I guess it’s nice to be “cool” in your kids’ eyes. I mean, we all say it doesn’t matter, and we’re the parent and not their friend. But I think it does matter to us that they like us. Hopefully, they’ll like us enough to come to us with the hard questions, and the hard problems of life.

Who knows how much longer I’ll be “cool.” I’d better enjoy it while I can.

What Happened to Life Skills?

I worry about my kids’ generation’s life skills.

Because of technology, our kids are far more advanced technologically speaking than we were at their age, it’s true. AND KUDOS TO THEM. Where we had to show our mom’s how to program the VCR, they are downloading apps, and writing code by the time they’re 10 years old.

But it’s the basic “life skills” that worry me.

I was the generation of “latch key kids.” Basic “life skills” were, at least, a matter of necessity, and at most, a matter of survival.

My husband was getting dinner prepped and could de-bone a chicken by the time he was 10 years old. We could use knives, and the toaster, even the stove at a much younger age than many of our children do.

We used the phone (landline, that is) and called our friend’s houses to arrange our OWN “playdates” (we didn’t have a name for it back then). I had probably a dozen phone numbers memorized in my head, not programmed into the phone, by the time I was 7. I can still remember a few of them to this day. And we had to talk to their parents when we called and ask politely to speak with our friends.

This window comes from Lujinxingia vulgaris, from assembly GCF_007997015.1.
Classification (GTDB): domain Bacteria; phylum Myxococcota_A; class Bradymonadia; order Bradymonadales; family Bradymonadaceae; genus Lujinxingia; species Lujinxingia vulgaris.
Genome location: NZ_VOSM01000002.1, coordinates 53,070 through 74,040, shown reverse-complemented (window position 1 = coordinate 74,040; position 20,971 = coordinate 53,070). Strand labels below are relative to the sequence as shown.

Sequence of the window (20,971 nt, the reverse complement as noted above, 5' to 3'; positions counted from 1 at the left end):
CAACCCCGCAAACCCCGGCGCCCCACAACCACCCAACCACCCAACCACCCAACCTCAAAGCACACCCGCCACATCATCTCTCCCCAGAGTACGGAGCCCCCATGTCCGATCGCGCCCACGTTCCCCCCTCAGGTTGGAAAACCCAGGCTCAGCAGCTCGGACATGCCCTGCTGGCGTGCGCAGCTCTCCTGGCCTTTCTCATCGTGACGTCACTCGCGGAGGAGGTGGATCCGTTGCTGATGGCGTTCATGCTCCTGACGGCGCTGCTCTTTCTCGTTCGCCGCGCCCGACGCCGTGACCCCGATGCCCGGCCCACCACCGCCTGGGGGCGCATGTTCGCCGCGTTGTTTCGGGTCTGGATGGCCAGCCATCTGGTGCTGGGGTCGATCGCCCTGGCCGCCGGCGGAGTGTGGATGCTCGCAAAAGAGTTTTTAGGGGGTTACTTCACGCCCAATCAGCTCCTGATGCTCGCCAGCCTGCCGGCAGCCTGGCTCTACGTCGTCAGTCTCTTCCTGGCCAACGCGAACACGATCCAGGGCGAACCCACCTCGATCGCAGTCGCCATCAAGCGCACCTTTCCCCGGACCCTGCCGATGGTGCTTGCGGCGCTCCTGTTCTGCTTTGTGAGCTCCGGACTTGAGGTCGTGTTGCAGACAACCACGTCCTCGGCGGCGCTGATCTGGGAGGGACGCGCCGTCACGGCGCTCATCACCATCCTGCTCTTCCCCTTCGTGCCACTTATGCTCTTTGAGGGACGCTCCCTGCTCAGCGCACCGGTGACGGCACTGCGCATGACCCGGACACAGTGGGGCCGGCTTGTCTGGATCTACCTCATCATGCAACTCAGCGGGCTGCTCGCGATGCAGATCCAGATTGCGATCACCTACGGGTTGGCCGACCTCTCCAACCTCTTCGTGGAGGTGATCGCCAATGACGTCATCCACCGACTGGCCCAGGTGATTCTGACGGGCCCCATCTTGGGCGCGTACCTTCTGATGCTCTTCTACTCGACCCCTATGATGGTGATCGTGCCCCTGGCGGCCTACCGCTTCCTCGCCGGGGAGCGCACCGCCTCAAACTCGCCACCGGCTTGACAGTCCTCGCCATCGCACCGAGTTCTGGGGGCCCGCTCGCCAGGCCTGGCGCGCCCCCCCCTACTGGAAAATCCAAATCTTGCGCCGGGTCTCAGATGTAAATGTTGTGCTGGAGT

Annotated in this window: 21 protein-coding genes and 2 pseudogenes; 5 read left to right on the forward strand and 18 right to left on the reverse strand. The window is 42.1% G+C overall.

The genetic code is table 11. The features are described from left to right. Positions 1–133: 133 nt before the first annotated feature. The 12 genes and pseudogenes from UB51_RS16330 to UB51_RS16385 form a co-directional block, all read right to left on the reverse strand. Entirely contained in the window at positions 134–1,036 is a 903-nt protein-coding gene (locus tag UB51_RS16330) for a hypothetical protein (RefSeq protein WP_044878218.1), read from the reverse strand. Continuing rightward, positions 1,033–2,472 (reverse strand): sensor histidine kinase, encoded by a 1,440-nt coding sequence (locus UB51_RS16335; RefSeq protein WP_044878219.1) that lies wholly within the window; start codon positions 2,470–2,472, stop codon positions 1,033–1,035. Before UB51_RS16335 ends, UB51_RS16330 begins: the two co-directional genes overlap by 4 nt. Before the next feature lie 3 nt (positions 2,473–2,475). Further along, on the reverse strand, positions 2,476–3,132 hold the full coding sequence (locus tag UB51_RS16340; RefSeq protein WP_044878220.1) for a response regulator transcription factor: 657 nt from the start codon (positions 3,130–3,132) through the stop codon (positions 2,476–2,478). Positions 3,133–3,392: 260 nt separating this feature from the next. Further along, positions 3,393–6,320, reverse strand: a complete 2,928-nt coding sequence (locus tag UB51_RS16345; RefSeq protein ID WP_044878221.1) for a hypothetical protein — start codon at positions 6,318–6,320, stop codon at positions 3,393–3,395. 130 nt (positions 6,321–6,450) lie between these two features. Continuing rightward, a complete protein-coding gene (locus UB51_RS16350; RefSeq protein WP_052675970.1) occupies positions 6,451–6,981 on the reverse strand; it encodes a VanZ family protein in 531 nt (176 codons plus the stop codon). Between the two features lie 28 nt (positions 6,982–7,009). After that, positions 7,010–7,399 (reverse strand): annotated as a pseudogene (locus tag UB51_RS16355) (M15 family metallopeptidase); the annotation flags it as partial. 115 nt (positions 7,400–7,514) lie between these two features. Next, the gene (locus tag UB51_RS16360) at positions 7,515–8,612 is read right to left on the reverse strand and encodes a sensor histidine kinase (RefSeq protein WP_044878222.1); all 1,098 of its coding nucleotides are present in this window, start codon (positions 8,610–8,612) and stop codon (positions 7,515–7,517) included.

We also knew how to take a proper message and write it down, and to screen a call to be able to tell if it was stranger or friend calling. We didn’t have “caller ID” to screen our calls. The only thing “programmed” was our ability to ALWAYS tell whoever was calling that our parent(s) was “busy” and NEVER tell the person calling that our parent(s) wasn’t home.

My generation was handling money (of the paper and coin persuasion) at a very early age too. I lived in the boondocks, but my husband lived where he could walk to the nearest liquor store with a friend and buy candy or bubble gum or a comic book, give the clerk the right money and get back the right change.

We all had jobs by the time we were 16, some of us were even younger. If we didn’t work at the mall or a fast food restaurant, we pulled weeds for neighbors, or mowed the lawn for the old lady down the street. We learned responsibility.